Security is a big issue when it comes to the internet of things. This isn’t privacy, which is a different but related topic, but merely securing the devices and data they generate so malicious people can’t steal it, see it or otherwise use it for nefarious purposes. Right now, it’s something many people are talking about, but something few people are trying to solve.
That may be partly because, as this New York Times story notes, software and internet companies are more concerned with getting users and revenue than security, but when it comes to connected devices there’s another layer of challenges. Devices have to connect to the web, but they also are incredibly person, either part of the user’s home or on their person at all times. This gives them a lot of “knowledge” that if shared can lead to an actual loss of personal safety or belongings.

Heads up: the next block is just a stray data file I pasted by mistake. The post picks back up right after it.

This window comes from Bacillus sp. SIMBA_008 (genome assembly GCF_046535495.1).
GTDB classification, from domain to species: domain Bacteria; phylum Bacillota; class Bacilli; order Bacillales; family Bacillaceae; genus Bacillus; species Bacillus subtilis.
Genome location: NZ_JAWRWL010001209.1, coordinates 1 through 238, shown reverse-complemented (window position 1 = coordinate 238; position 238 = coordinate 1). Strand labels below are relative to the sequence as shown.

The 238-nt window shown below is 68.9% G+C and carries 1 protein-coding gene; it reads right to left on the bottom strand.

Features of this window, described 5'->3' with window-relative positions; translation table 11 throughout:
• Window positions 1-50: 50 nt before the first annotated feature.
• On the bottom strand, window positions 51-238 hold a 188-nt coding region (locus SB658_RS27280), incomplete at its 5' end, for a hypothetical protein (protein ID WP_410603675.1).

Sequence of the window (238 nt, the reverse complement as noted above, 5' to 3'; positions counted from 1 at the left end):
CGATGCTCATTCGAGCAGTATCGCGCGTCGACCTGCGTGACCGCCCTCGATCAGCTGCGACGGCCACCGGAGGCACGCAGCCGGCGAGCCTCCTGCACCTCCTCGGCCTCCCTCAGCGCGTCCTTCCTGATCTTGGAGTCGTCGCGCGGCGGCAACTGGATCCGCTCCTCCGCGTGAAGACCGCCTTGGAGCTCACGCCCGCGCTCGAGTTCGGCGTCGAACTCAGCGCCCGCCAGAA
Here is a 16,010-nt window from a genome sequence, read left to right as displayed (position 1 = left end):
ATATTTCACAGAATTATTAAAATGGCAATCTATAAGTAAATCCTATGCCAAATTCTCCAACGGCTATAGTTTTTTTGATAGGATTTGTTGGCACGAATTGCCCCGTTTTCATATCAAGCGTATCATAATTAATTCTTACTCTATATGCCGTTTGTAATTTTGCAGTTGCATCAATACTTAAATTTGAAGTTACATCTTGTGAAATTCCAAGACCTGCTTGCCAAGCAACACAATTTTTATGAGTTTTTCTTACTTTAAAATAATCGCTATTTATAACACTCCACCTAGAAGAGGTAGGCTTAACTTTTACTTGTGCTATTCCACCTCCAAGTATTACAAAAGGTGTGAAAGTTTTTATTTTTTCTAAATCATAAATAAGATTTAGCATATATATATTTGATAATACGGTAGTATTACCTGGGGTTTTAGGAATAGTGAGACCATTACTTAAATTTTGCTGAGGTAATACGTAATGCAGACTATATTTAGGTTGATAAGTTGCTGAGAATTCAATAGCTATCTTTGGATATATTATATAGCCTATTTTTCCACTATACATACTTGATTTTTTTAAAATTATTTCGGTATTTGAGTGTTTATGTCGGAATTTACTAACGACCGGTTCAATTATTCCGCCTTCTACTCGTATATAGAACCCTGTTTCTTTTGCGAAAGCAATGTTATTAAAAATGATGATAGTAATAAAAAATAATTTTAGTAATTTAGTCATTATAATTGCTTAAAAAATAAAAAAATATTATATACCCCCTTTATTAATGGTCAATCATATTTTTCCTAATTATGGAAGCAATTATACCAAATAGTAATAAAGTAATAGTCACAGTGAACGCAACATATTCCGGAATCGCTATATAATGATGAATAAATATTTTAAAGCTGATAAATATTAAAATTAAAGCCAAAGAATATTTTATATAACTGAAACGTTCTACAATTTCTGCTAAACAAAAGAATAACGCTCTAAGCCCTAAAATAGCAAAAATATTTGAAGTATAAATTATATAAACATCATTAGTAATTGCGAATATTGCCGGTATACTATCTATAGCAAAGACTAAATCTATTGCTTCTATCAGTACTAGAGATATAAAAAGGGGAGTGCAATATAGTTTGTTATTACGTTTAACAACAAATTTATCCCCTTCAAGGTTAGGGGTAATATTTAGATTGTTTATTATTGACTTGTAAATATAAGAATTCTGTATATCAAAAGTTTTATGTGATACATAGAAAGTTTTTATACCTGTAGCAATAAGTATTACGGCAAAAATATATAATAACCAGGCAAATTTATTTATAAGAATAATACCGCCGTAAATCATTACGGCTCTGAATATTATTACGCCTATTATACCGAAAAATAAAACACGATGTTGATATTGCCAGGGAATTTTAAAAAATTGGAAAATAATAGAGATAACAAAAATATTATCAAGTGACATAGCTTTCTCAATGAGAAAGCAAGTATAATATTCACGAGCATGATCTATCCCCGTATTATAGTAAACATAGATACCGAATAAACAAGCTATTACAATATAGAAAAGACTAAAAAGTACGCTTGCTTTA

There’s a lot of attention paid to this idea of designing a product for security, but not a lot about what that should mean. A story Monday on MIT’s Technology Review shared a project that Intel is working on, called Reliance Point, that lets companies build a secure lockbox for sharing data. The lockbox concept is a poor one however. It sounds more like a secure Russian nesting doll, starting with a secure chip and then heading up the stack with the software checking for security at the layer underneath each time before authenticating and booting up.